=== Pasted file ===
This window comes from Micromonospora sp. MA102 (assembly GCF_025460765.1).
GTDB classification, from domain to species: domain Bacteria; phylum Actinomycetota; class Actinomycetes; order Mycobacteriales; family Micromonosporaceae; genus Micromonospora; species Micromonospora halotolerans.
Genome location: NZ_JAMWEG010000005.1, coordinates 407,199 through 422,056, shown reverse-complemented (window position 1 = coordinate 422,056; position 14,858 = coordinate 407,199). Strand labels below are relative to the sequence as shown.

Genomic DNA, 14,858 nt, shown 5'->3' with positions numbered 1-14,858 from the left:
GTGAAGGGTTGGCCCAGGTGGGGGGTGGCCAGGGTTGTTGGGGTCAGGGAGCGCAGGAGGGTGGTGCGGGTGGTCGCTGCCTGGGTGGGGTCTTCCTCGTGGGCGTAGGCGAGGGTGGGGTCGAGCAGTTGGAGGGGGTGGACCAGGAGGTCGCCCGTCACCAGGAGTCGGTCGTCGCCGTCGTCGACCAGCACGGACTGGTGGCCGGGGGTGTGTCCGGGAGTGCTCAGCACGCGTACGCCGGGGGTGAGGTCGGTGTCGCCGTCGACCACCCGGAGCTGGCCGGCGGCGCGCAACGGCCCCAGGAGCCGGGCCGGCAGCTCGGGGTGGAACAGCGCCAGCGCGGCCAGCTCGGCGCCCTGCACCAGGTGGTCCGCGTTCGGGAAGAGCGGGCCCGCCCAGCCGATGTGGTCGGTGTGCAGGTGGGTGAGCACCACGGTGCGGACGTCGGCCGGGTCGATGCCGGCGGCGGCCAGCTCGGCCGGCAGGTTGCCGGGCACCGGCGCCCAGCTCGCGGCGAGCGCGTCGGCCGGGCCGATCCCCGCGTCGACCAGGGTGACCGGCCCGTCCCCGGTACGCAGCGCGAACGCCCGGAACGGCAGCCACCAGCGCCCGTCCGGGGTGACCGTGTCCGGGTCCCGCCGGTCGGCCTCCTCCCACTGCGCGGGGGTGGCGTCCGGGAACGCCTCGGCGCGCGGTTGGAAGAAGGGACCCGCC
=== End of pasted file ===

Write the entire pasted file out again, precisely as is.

This window comes from Micromonospora sp. MA102 (assembly GCF_025460765.1).
GTDB classification, from domain to species: domain Bacteria; phylum Actinomycetota; class Actinomycetes; order Mycobacteriales; family Micromonosporaceae; genus Micromonospora; species Micromonospora halotolerans.
Genome location: NZ_JAMWEG010000005.1, coordinates 407,199 through 422,056, shown reverse-complemented (window position 1 = coordinate 422,056; position 14,858 = coordinate 407,199). Strand labels below are relative to the sequence as shown.

Genomic DNA, 14,858 nt, shown 5'->3' with positions numbered 1-14,858 from the left:
GTGAAGGGTTGGCCCAGGTGGGGGGTGGCCAGGGTTGTTGGGGTCAGGGAGCGCAGGAGGGTGGTGCGGGTGGTCGCTGCCTGGGTGGGGTCTTCCTCGTGGGCGTAGGCGAGGGTGGGGTCGAGCAGTTGGAGGGGGTGGACCAGGAGGTCGCCCGTCACCAGGAGTCGGTCGTCGCCGTCGTCGACCAGCACGGACTGGTGGCCGGGGGTGTGTCCGGGAGTGCTCAGCACGCGTACGCCGGGGGTGAGGTCGGTGTCGCCGTCGACCACCCGGAGCTGGCCGGCGGCGCGCAACGGCCCCAGGAGCCGGGCCGGCAGCTCGGGGTGGAACAGCGCCAGCGCGGCCAGCTCGGCGCCCTGCACCAGGTGGTCCGCGTTCGGGAAGAGCGGGCCCGCCCAGCCGATGTGGTCGGTGTGCAGGTGGGTGAGCACCACGGTGCGGACGTCGGCCGGGTCGATGCCGGCGGCGGCCAGCTCGGCCGGCAGGTTGCCGGGCACCGGCGCCCAGCTCGCGGCGAGCGCGTCGGCCGGGCCGATCCCCGCGTCGACCAGGGTGACCGGCCCGTCCCCGGTACGCAGCGCGAACGCCCGGAACGGCAGCCACCAGCGCCCGTCCGGGGTGACCGTGTCCGGGTCCCGCCGGTCGGCCTCCTCCCACTGCGCGGGGGTGGCGTCCGGGAACGCCTCGGCGCGCGGTTGGAAGAAGGGACCCGCC